NPR logo
Robot Receptionist Dishes Directions and Attitude
  • Download
  • <iframe src="https://www.npr.org/player/embed/5067678/5067683" width="100%" height="290" frameborder="0" scrolling="no" title="NPR embedded audio player">
  • Transcript
Robot Receptionist Dishes Directions and Attitude

Science

Robot Receptionist Dishes Directions and Attitude
  • Download
  • <iframe src="https://www.npr.org/player/embed/5067678/5067683" width="100%" height="290" frameborder="0" scrolling="no" title="NPR embedded audio player">
  • Transcript

STEVE INSKEEP, host:

On Mondays we focus on technology and, today, making robots more interesting.

A lot of kids opened their presents yesterday to find robotic toys, which they probably find boring already. Robots are just so robotic. They do the same things over and over again. Some experts are working on ways to make them more engaging, though, and today NPR's Nell Boyce reports on one effort. It's a robo receptionist named Tank, who has a lot of attitude.

NELL BOYCE reporting:

Walk into the computer science building at Carnegie Mellon University in Pittsburgh and you see Tank. He sits at a desk decorated with Desert Storm camouflage and a photo of Dwight Eisenhower. He has a computer monitor for a head. On the screen is a blue Frankenstein face. When his sensors register your presence, he smiles pleasantly.

TANK: Hello there. What can I do for you?

BOYCE: Type on his keyboard and you can ask Tank the same questions you'd ask a real receptionist. You can ask where to find the office of Reid Simmons, who created Tank. You can also ask Tank what he thinks of Reid Simmons.

TANK: Dr. Reid is my boss. I don't know him very well yet, but don't you think he has shifty eyes?

BOYCE: Shifty eyes?

TANK: And what's up with that hair?

BOYCE: Tank's suspicions about his boss come courtesy of the university drama department. It's all part of an experiment on how to make robots less boring. The answer, Simmons says, is simple. Turn the robot into a soap opera.

Dr. REID SIMMONS: The longest-running shows on television, they're all soap operas. I mean, they just keep going for years and years and years. You know, characters change and the stories change. If we're really going to keep the interest, it's not so much the utility, that--what it does useful, but the fact that it has these amusing stories and that the stories change over time.

BOYCE: Computer scientists turned to Carnegie Mellon's playwrights for Tank's back story and motivations, then worked on ways to program it all in. Tank is their second robo receptionist. The first was Valerie, a spunky Barbra Streisand fan. Simmons says that the students and staff grew very attached to her.

Dr. SIMMONS: When Valerie disappeared after, you know, basically being here for two years, you could see--I mean, the number-one question that people asked was, `Where's Valerie?' Or, number two was, `Bring her back.'

BOYCE: And Simmons expects people to get much more attached to Tank, even though Tank is kind of pathetic. He worked at NASA and failed as a satellite robot. A job at the CIA was also a bust.

TANK: Everyone knows those government agencies all have quotas to fill. I was the token robot on staff. They didn't even give me real duties.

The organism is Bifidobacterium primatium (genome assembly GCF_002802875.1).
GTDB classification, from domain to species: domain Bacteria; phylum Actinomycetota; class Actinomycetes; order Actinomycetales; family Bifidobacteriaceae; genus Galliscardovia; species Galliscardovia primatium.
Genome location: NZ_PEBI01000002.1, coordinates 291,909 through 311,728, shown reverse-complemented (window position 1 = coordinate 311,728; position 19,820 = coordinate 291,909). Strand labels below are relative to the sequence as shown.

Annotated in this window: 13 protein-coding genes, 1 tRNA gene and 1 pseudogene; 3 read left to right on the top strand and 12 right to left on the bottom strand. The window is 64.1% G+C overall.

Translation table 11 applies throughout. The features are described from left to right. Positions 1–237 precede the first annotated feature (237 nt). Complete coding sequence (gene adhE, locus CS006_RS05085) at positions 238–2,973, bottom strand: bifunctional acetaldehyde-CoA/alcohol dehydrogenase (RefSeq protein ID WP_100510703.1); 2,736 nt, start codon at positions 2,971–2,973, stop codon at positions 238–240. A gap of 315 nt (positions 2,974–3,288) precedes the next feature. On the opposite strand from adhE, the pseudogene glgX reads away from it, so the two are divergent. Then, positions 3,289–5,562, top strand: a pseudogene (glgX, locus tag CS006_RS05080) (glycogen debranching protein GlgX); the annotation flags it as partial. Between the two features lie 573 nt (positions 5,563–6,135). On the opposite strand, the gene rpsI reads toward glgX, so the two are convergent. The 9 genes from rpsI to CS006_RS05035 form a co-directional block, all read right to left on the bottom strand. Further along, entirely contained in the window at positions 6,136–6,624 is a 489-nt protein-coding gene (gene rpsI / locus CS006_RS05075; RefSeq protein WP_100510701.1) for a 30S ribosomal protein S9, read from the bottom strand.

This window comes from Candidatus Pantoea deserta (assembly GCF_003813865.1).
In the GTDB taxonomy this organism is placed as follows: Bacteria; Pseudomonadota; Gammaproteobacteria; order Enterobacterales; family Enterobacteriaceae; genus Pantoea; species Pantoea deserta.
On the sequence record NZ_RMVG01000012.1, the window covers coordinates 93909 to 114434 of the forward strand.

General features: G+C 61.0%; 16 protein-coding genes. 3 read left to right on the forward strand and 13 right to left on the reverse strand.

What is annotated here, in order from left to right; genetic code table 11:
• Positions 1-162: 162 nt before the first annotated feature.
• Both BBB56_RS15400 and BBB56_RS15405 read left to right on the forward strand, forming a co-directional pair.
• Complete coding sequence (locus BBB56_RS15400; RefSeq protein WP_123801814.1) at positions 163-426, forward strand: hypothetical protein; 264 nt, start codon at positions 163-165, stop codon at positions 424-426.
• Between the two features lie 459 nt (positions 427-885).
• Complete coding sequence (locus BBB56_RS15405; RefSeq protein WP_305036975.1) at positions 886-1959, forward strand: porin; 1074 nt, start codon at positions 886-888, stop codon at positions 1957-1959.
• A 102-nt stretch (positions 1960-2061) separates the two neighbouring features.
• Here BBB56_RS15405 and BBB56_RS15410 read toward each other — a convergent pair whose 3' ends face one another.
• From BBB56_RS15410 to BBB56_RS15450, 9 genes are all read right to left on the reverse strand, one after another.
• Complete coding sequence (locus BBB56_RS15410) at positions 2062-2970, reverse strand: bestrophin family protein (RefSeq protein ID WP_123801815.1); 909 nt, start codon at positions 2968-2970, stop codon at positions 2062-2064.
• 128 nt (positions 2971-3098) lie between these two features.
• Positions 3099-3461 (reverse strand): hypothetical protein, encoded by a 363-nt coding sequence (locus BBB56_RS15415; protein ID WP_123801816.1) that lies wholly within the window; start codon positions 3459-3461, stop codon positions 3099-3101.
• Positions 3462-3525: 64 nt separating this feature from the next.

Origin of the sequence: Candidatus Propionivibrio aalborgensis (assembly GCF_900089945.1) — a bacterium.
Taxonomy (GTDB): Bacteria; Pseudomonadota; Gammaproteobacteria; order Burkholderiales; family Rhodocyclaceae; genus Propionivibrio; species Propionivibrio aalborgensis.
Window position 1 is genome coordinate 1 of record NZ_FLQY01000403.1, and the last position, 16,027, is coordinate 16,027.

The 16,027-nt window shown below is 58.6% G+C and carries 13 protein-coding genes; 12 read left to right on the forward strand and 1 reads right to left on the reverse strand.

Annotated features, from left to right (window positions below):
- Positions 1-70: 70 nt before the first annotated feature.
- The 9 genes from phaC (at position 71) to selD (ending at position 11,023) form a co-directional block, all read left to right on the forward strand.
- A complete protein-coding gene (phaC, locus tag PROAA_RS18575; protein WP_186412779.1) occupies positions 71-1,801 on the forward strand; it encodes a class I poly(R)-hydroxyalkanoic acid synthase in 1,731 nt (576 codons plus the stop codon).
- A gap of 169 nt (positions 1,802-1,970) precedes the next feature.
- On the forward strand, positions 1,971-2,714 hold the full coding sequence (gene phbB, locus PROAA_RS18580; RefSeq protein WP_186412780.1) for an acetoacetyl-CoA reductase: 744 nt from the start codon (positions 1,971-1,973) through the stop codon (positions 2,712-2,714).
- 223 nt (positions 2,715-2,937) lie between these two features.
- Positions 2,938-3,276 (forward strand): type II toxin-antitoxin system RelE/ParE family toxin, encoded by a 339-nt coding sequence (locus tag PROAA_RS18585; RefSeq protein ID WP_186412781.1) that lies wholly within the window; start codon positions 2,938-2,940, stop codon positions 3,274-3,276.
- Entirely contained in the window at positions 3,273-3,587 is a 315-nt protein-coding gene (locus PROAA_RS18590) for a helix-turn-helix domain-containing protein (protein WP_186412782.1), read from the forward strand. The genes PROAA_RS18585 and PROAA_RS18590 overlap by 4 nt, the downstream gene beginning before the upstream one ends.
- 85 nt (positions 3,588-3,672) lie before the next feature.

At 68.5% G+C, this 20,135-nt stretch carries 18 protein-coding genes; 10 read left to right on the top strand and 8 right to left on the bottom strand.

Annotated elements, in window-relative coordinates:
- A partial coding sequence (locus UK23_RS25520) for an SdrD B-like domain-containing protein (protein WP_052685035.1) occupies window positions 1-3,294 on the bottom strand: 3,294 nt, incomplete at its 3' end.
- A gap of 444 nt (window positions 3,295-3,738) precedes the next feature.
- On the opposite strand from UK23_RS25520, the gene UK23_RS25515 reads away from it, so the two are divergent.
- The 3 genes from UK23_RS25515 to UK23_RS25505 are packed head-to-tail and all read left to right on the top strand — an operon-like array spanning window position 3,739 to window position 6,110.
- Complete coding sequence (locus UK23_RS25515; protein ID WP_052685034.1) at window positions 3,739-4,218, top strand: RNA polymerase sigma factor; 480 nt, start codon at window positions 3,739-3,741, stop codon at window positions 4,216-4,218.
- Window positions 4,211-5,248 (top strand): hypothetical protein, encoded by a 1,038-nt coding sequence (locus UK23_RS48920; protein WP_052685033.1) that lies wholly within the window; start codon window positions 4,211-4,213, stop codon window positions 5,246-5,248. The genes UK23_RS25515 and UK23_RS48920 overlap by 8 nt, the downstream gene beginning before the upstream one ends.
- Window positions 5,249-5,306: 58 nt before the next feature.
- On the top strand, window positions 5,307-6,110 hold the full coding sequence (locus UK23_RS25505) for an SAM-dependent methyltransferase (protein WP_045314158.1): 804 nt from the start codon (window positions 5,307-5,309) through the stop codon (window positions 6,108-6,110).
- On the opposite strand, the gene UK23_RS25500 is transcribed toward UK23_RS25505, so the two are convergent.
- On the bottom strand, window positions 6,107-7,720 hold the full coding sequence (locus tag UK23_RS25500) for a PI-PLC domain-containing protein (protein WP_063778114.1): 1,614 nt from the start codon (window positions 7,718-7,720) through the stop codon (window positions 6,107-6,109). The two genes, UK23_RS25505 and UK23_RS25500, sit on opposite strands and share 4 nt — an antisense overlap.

BOYCE: Tank is a loser, but he's important to computer scientists trying to improve how machines interact with humans. If robots will ever become part of daily life, they have to respond more naturally. Tank, for example, has a far more complex emotional life than Valerie ever did. If you insult him or bang on his keyboard, he gets angry.

TANK: I cannot waste my time with you fooling around.

BOYCE: He also has mood swings.

TANK: I'm in a foul mood today. Neary's(ph) recent letter has me really upset.

Dr. SIMMONS: He is a sad figure and it'll be interesting to see, you know, if people feel sorry for him and, you know, are willing to do things to try and cheer him up. Say--I can say, `I love you.'

TANK: You do not even know me.

BOYCE: Simmons says it's already clear that people will spend more time with the robot that has this kind of natural response. He and his team analyzed the thousands of interactions that people have with the robot every month. People often ask Tank things he can't understand. Sometimes college kids just curse at him. But about 20 percent of the time, people are asking questions about Tank's life. That suggests that the soap opera approach is working. And Simmons is planning upgrades that should encourage even more chitchat.

Dr. SIMMONS: What we want to do, especially when there's kind of lulls in the conversation, that Tank will take initiative and say, `Did you hear, you know, my brother's getting married next week?'

BOYCE: Simmons also wants to put in some facial recognition software so that Tank can start recognizing people. His theory is that if Tank is happy to see you, you might be happier to see the robot.

Nell Boyce, NPR News.

Goodbye, Tank.

TANK: Thanks for visiting. Come back and see me again.

INSKEEP: And you can see Tank's friendly face by going to npr.org.

Copyright © 2005 NPR. All rights reserved. Visit our website terms of use and permissions pages at www.npr.org for further information.

NPR transcripts are created on a rush deadline by Verb8tm, Inc., an NPR contractor, and produced using a proprietary transcription process developed with NPR. This text may not be in its final form and may be updated or revised in the future. Accuracy and availability may vary. The authoritative record of NPR’s programming is the audio record.

Comments

 

Please keep your community civil. All comments must follow the NPR.org Community rules and terms of use, and will be moderated prior to posting. NPR reserves the right to use the comments we receive, in whole or in part, and to use the commenter's name and location, in any medium. See also the Terms of Use, Privacy Policy and Community FAQ.